Lessons from the Dojo: Part 2 by Andrew Fox

A lifetime practitioner of martial arts it has for many years been a dream of mine to  have my own dojo. As that dream has for the first time been fulfilled my martial arts journey enters a new phase. As it does I have started to reflect on what I have learnt from all my instructors past and present and how so many of these lessons apply to life in general and leadership specifically.
Firstly it’s important to say that I practice martial arts not to be able to fight but to be able to avoid fights or violence. And so far I have done so. Martial arts properly studied is about the following:

  • Perseverance and hard work
  • Mental and physical discipline
  • Respect and Humility
  • Lifelong learning and Coaching

In this essay, I am going to focus on Humility and Respect, because in many ways I think they are different sides of the same coin.  And Humility and respect are also closely intertwined with Life Long Learning and Coaching covered in the previous essay

When people learn I am a martial arts practitioner some of them will ask me to show them a technique or demonstrate a punch or a kick.  If and when I agree, (seldom),  after building up their expectations, I simply demonstrate the bow and in the face of their disappointment go on to tell them that this, done properly, is a cornerstone of karate, and martial arts.

It is completely different from the bow one might give to a member of the royal family, for example when I was privileged to meet the Queen, because the bow is one way, the Queen does not bow back.  In martial arts when you bow you might be bowing to your instructor, but he/she bows back to you.  When you start working with a particular partner, you both also bow to each other.  The respect shown in the bow is given both ways!  The bow happens at the same time, one does not follow the other.  To bow in this way and be authentic you have to show high levels of both humility and respect.  Even if the student you are working with is a more junior grade, because you acknowledge that by working with them you will both teach and learn.  And that as a practitioner you carry the obligation, in service of the art, to do both.

And when you are both humble and respectful, you are open to learning from all, your instructor, your “peers” and those more junior.  At the same time as being open to learning through you are also aware of your responsibility to teach in a system that forms in part a continuous self-improvement drive.

Now, after 30 years working incorporates around the world I can say with a fair amount of confidence that Respect and Humility are often in fairly short supply. Over the past few years, in particular, more and more is being written about the importance of respect and humility in leadership. (eg Simon Sinek).  For example, when an organisation announces in the same quarter that it will make thousands of jobs redundant, and make more millionaire employees, you have to ask if the profit motive and greed have not only overridden common sense but also respect and humility.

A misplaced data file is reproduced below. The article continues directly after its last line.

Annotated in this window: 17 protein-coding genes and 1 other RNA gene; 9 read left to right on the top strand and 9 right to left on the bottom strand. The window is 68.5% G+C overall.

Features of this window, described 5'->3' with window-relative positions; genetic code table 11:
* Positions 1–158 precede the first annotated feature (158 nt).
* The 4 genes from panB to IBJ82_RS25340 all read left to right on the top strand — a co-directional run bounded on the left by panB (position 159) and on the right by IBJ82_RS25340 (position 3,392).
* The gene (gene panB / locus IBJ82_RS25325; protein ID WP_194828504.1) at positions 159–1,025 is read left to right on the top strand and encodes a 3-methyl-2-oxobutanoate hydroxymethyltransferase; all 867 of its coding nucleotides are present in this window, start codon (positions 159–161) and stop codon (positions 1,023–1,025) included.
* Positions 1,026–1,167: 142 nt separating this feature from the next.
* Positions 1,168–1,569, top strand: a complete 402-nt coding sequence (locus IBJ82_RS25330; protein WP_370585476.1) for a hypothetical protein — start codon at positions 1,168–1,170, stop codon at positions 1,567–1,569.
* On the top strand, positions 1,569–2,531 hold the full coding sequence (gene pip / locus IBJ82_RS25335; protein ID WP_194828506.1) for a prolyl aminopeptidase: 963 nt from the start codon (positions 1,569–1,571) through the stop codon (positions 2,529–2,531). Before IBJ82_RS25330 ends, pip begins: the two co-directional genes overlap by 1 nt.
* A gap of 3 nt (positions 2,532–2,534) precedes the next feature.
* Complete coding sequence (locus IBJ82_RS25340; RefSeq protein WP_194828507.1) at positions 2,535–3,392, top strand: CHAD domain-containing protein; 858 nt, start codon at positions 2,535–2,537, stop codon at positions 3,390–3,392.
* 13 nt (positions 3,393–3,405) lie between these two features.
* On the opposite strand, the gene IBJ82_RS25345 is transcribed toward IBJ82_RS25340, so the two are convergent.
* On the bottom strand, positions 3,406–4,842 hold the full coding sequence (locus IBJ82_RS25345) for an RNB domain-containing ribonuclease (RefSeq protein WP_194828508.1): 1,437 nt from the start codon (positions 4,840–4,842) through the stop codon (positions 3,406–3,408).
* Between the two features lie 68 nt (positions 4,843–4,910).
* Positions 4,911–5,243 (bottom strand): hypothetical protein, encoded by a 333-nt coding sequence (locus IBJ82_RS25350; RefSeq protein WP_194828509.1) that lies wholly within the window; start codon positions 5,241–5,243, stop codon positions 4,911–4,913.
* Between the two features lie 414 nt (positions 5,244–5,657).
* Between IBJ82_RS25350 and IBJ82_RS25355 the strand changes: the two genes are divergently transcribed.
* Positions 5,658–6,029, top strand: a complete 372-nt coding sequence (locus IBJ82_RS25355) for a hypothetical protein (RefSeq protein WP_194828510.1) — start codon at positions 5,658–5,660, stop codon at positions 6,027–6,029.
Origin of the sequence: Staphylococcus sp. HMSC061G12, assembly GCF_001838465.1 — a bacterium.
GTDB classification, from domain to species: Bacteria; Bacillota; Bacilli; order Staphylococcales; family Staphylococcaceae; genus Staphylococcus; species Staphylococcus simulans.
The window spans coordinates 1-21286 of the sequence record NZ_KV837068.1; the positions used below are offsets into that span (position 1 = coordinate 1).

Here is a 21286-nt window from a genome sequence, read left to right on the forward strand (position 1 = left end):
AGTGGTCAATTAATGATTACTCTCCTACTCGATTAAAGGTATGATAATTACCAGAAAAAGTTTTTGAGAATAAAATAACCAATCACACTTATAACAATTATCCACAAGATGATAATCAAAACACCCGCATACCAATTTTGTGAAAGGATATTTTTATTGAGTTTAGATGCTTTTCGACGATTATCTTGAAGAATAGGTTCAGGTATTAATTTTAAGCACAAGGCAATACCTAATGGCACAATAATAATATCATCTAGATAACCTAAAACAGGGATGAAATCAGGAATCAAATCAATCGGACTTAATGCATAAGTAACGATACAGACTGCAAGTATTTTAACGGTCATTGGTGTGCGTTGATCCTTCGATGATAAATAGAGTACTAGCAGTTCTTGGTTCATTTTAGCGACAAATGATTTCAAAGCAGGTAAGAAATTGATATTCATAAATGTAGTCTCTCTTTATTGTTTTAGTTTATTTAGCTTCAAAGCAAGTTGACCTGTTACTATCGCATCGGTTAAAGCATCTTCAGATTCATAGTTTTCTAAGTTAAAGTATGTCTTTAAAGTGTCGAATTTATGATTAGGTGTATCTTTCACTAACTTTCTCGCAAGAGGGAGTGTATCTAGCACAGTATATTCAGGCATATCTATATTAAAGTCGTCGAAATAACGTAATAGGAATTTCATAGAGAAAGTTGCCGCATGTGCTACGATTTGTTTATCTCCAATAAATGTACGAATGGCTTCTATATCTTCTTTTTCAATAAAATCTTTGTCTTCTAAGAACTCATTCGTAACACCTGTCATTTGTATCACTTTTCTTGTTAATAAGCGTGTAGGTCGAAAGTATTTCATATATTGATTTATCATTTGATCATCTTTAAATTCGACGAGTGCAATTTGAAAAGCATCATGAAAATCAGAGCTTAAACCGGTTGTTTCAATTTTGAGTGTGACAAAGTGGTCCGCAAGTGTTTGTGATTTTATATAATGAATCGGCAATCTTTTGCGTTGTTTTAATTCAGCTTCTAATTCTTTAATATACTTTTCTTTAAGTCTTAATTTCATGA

In the past, male-dominated leadership teams in a more “ command and control” environment had typically reached their level of seniority by working “their way up the corporate ladder” and where the so-called 'experts' who would lead their teams/organisations, from the front.  Knowing what was best they would issue the instructions/policies/strategies/resource allocation etc from the top with confidence.  This has already started to change of course but if organisations are to thrive in the new world this transformation requires a swift kick start. (pun intended)

Hubris has to be replaced by humility as leaders need to feel confident not knowing everything thereby making themselves open to input and learning from all sources.  And whether you are learning from them or not a deep respect from a place of authenticity for all stakeholders is the only way to align people behind a common purpose.  I also believe that this “cultural shift” will support an organisation less likely to fall prey to some of the significant corporate scandals we have seen over the past few decades.

Sustainable businesses will have to look very different very quickly if they are to thrive in the future.

Andrew Fox

If you missed it, you can read Part 1 of the series here.

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Andrew Fox is MD of Rhino Consulting and is an HR Professional, commercially focused and results driven with an excellent track record in leading brands in Financial Services and Professional Services, globally (previously Group Head of Learning & Talent Development at HSBC). Andrew is accomplished at influencing at Board level, providing an unrivalled focus on delivery and execution combined with an ability to create and frame the strategic agenda.